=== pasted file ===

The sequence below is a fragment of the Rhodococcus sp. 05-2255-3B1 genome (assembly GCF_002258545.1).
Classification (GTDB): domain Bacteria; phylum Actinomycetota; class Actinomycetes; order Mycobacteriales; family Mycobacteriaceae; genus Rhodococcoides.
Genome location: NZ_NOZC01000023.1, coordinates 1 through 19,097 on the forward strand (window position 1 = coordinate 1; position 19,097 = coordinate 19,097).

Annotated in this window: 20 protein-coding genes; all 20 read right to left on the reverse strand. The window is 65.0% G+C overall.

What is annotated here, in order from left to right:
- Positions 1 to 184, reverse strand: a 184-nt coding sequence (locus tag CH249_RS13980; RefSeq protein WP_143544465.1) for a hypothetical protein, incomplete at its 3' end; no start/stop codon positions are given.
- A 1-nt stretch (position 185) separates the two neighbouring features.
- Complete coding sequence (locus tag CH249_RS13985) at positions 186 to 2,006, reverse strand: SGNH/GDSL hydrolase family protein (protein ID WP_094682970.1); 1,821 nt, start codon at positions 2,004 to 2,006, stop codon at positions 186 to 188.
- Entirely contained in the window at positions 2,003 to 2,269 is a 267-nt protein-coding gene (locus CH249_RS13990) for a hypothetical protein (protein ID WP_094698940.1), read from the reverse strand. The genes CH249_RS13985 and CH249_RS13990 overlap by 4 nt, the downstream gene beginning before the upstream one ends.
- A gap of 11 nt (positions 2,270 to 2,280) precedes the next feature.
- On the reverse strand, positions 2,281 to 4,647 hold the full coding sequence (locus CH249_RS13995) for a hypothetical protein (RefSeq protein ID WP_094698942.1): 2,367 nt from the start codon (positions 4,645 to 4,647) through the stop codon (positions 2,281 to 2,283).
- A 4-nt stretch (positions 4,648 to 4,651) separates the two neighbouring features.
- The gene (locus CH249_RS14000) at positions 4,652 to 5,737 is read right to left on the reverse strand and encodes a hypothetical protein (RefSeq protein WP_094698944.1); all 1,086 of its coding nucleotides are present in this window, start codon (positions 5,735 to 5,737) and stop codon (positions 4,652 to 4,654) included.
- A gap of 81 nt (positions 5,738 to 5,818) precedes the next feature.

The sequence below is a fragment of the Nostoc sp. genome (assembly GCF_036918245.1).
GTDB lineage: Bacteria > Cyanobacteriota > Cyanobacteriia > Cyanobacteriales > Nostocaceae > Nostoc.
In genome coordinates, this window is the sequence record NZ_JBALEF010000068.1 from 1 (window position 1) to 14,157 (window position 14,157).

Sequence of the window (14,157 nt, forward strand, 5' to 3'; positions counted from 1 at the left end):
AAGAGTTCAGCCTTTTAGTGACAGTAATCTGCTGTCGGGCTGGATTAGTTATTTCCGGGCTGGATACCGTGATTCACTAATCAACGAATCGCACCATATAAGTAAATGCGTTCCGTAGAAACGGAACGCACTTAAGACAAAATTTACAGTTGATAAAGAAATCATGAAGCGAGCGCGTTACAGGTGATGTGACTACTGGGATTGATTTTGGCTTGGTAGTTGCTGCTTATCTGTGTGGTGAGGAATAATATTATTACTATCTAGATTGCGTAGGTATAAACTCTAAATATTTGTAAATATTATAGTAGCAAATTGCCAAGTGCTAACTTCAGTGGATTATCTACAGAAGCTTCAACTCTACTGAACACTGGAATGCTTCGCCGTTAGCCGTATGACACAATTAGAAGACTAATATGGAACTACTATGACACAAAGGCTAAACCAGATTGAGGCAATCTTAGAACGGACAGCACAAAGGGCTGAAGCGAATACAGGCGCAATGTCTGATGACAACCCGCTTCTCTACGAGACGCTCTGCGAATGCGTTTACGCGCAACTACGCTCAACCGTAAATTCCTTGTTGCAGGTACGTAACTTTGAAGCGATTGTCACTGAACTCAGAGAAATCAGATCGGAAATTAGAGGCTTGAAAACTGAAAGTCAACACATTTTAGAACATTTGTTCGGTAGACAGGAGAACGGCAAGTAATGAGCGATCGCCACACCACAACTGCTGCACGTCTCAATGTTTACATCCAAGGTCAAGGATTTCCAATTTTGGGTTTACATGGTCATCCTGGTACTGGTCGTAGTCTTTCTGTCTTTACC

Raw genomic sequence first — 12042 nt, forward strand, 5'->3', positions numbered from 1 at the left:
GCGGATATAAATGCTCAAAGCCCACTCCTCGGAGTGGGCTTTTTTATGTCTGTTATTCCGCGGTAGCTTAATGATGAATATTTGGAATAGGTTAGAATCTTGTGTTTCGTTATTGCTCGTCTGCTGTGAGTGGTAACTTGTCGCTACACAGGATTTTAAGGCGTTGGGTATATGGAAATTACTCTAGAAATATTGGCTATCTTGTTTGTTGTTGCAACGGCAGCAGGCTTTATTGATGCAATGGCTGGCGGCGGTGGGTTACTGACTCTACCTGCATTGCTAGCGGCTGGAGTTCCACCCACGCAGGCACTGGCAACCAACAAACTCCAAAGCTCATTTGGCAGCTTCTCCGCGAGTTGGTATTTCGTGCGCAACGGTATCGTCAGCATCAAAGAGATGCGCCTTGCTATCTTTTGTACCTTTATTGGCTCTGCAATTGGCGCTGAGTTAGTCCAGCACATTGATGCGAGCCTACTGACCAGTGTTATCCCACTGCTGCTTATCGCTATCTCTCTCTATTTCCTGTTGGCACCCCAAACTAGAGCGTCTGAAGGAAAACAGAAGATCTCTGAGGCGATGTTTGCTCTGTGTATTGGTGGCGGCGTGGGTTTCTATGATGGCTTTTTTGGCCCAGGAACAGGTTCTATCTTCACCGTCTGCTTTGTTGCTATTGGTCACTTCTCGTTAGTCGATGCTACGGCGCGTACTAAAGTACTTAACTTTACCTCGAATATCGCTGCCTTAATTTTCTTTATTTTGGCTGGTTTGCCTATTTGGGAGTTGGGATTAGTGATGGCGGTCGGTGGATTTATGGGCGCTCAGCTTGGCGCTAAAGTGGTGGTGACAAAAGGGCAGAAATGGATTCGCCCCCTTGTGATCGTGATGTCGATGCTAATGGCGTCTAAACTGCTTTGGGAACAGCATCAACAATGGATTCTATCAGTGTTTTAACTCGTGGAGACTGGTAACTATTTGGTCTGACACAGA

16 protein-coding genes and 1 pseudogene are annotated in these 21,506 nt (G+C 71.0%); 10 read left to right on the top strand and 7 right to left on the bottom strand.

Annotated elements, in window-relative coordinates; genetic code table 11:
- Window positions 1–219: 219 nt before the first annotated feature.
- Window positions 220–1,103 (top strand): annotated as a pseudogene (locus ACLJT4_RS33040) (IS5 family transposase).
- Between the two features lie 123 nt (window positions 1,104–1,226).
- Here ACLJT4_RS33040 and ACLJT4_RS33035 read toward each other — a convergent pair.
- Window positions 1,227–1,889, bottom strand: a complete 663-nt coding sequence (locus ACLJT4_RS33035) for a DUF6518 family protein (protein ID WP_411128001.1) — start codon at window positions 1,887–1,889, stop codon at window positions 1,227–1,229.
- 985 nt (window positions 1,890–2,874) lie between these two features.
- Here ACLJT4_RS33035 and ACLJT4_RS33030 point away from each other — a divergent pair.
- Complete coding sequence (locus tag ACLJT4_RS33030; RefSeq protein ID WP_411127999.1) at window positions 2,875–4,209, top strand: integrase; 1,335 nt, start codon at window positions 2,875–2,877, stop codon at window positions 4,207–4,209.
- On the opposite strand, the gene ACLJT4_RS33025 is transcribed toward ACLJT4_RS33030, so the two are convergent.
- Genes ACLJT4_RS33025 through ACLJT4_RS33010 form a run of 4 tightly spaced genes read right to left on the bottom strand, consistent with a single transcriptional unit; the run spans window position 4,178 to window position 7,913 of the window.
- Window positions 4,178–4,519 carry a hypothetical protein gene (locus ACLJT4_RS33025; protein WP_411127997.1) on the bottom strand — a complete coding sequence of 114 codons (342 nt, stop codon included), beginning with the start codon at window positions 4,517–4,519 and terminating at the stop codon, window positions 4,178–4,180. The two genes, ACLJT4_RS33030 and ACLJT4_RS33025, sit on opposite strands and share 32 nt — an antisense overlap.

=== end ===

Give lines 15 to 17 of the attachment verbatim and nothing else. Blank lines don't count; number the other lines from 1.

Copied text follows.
The sequence below is a fragment of the Nostoc sp. genome (assembly GCF_036918245.1).
GTDB lineage: Bacteria > Cyanobacteriota > Cyanobacteriia > Cyanobacteriales > Nostocaceae > Nostoc.
In genome coordinates, this window is the sequence record NZ_JBALEF010000068.1 from 1 (window position 1) to 14,157 (window position 14,157).